In comparison, the 2013 Daytona 500 on FOX was the most-watched race in five years, posting a 9.9/22 rating/share, commanding 16.7 million viewers. The Daytona 500 in 2012, the first to ever be run on a Monday and in the primetime slot did a 7.7/13 overnight rating/share which resulted in 13.67 million households viewing the race according to Nielsen TV ratings data.
Earnhardt, Jr. Claims Second Daytona 500 Victory
posted by Justin Tucker
Wednesday February 26, 2014
Ten years is a long time. For Dale Earnhardt, Jr., it felt like an eternity. NASCAR’s Most Popular Driver endured many near misses and close calls at the Daytona 500 since his only win in the Great American Race in 2004. Earnhardt had finished second in two of his last three Daytona 500s coming into Sunday’s race. He was also riding the tail of a 55-race winless streak, dating back to Michigan in 2012.
However nothing would stop Dale Jr. on Sunday, not even a 6 hour and 22 minute rain delay from capturing his second Daytona 500 win. Earnhardt Jr. led a race-high 54 laps on the evening and used some timely drafting help from teammates Jimmie Johnson and, on the final restart, Jeff Gordon to separate from the pack and secure the victory.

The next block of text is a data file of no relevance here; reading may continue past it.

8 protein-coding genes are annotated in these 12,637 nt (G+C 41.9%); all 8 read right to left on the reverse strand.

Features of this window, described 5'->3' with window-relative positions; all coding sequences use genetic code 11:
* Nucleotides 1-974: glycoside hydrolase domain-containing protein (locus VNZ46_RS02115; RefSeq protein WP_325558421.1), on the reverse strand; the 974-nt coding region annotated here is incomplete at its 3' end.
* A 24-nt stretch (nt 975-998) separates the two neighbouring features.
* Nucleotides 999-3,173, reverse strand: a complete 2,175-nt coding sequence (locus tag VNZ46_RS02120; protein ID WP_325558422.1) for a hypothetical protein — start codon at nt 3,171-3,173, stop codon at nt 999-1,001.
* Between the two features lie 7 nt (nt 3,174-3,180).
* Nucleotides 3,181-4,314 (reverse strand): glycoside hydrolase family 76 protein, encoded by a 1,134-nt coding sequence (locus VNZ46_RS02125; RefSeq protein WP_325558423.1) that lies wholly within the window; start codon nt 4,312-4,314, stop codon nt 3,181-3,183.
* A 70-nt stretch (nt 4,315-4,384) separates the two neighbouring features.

“Winning this race is the greatest feeling that you could feel in this sport besides accepting the trophy for the championship,” said a jubilant Earnhardt after pulling into Victory Lane. “We could fight off battle after battle. We got a little help at the end there from Jeff to get away on the restart. This is amazing. I can’t believe this is happening. I never take this for granted, man because it doesn’t happen twice, let alone once.”
Aside from the race itself the big story of the race was the 6 hour and 22 minute red flag, which threatened to move the race to Monday evening (had the race been postponed, FOX Sports’ Chris Myers had tweeted that the race would resume at 5:00pm EST). However, Mother Nature would cooperate and would allow the race to be run under different conditions from which they practiced this week. Once the race resumed, the intensity picked up from the changing track conditions. This allowed the pack to race side-by-side and at times 3-wide up to seven rows deep.